Crazy Lady in Aisle 9

For years I wondered, why are my emotions all over the board, from nonexistent to all-encompassing in an instant? For no reasons I could discern?

I am an information gatherer. The internet is full of garbage, but amid the flotsam are jewels of knowledge and information.

Many of the jewels anchor my new reality. Please, I plead to the vast masses of disembodied information, show me evidence that I am normal. Alone at my computer, I queried with questions I could never admit to family and friends.

Thankfully, the internet complied.

Emotional Numbing

I spent years of my life numb, going through the motions. Feeling outside myself. Watching the happy persona I wore find joy, laugh and amuse my family and friends, while I sat disconnected and floating in the background. I could talk matter-of-factly about my traumatic experiences without feeling the impact. Like it wasn’t really real. Ah, but perhaps I had just put it all behind me.

In confusing juxtaposition, feelings and urges that seemed not to be mine came from nowhere. Like I was a visitor in someone else’s existence, already in progress.

“In severe forms of dissociation, disconnection occurs in the usually integrated functions of consciousness, memory, identity, or perception. For example, someone may think about an event that was tremendously upsetting yet have no feelings about it. Clinically, this is termed emotional numbing, one of the hallmarks of post-traumatic stress disorder.” [1]

Being emotionally numb about a traumatic event that happened years ago is significantly different from losing the emotional impact of a normal event over the same time. I am sure I screamed and railed against my parents for real and imagined unfairnesses, yet those memories and their intense emotions have faded from view.

Emotional numbing seems to be the flip side of the extreme horror of flashbacks. Complete loss of feeling to compensate for the overwhelming body memories of trauma which never seem to fade.

“Made” Thoughts, Feelings and Actions

In some individuals, the dissociation and emotional numbing give rise to other feelings, but feelings not your own.

“Dissociation may affect a person subjectively in the form of “made” thoughts, feelings, and actions. These are thoughts or emotions seemingly coming out of nowhere, or finding oneself carrying out an action as if it were controlled by a force other than oneself.” [2]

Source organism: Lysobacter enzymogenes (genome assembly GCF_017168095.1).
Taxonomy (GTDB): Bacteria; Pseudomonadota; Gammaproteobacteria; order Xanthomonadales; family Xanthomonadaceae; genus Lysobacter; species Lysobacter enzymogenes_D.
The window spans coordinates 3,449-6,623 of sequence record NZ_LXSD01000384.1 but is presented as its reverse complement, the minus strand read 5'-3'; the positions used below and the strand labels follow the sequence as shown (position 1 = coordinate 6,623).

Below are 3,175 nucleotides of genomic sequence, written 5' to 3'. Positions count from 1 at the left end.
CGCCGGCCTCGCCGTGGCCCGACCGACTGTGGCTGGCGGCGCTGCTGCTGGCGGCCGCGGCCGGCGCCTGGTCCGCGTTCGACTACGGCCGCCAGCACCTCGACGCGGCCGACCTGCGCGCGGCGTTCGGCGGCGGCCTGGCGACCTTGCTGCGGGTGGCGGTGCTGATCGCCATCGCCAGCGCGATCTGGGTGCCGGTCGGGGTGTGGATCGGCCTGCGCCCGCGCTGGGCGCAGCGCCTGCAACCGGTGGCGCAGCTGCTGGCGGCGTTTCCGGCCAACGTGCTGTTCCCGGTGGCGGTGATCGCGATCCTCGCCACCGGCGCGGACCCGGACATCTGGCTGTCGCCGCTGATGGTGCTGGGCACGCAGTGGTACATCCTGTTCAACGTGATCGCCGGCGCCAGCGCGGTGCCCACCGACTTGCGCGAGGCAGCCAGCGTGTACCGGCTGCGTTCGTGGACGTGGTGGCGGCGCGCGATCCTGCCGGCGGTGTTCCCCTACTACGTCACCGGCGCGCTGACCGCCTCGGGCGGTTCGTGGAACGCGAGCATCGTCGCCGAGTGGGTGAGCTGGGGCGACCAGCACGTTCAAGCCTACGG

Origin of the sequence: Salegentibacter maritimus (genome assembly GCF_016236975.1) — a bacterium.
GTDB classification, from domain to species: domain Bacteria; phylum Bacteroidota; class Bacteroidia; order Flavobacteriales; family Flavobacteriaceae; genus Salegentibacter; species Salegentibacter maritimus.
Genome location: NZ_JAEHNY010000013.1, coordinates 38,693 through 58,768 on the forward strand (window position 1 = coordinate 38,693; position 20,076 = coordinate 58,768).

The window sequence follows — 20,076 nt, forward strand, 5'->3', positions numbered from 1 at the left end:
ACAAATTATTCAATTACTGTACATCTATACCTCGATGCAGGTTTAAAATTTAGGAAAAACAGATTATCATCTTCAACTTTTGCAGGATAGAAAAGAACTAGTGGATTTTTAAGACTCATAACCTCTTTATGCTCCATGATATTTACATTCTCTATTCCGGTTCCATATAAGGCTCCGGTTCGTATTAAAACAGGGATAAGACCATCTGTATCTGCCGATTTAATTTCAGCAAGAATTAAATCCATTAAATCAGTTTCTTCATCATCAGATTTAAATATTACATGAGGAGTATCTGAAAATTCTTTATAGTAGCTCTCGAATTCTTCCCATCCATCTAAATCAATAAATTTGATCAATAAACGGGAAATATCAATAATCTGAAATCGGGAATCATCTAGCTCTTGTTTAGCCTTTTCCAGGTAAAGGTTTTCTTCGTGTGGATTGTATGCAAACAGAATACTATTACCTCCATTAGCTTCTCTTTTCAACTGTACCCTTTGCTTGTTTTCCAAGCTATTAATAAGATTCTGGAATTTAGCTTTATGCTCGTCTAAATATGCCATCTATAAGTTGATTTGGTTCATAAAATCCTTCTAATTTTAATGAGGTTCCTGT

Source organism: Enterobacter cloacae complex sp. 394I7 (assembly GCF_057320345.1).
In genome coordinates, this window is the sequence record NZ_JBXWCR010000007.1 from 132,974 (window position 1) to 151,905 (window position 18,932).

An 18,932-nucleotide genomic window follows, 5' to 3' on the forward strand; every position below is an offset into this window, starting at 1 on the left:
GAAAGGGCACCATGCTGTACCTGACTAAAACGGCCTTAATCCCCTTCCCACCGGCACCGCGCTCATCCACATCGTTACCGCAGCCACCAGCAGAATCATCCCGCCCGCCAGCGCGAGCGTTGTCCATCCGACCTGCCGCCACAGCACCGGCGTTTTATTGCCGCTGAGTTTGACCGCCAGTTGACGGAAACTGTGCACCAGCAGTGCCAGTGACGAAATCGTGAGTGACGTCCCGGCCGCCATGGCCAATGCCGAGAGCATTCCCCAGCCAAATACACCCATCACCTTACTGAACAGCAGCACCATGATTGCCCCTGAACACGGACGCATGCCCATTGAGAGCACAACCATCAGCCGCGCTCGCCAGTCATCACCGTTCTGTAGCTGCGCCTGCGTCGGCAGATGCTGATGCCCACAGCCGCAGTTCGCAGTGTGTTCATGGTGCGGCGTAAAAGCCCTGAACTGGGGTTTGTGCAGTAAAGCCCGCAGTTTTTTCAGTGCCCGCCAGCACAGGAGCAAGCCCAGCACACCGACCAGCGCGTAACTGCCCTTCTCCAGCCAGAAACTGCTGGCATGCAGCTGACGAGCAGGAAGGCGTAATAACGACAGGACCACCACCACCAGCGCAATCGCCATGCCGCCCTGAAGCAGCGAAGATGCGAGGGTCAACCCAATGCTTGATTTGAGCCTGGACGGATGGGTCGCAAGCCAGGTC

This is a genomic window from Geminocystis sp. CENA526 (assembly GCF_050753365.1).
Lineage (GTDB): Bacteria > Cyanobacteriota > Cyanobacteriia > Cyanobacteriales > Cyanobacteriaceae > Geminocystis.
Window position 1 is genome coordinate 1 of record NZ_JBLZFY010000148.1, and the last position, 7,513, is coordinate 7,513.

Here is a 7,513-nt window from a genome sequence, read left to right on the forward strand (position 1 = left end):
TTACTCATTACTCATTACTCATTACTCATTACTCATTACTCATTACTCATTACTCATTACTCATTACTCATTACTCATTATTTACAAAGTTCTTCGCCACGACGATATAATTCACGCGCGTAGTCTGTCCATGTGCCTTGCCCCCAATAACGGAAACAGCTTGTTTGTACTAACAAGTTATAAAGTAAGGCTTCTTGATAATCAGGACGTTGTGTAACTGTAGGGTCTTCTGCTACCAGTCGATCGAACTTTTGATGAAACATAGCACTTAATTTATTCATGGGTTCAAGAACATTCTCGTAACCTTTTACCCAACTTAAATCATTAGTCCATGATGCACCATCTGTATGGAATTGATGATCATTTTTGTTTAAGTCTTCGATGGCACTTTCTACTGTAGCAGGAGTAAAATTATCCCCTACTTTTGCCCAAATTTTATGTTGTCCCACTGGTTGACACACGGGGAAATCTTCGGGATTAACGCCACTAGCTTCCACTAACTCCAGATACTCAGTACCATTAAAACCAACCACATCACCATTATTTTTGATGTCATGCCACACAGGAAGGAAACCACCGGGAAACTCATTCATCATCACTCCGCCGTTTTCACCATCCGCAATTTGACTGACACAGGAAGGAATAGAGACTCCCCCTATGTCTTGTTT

While this horrified me when I first read it, I recognized it in myself. I’d felt like two people for years, but had never seen literature that described so clearly and non-judgmentally what I felt. I am much more at peace with it now.

Just last week <smile> I watched from behind as Emily pouted, stubborn, to create this blog. Now that I have been diagnosed with DID and have been trying to be aware of what happens within me, I am more understanding. But not necessarily, yet, less stressed about it.

“Typically, a person feels “taken over” by an emotion that does not seem to makes sense at the time. Feeling suddenly, unbearably sad, without an apparent reason, and then having the sadness leave in much the same manner as it came, is an example. Or someone may find himself or herself doing something that they would not normally do but unable to stop themselves, almost as if they are being compelled to do it. This is sometimes described as the experience of being a “passenger” in one’s body, rather than the driver.” [3]

The absence of feeling makes these “made” feelings much more obvious.

But the reason why they would come and go so suddenly still plagued me.


My husband relayed to my therapist that I can go from zero to face-ripping rage in an instant.

It hurts to hear a loved-one say that, especially when you have no recollection of the several such events he offers.

When I first started therapy, I relayed various troubles in my life, seemingly disconnected. My therapist said that they are all related to my trauma.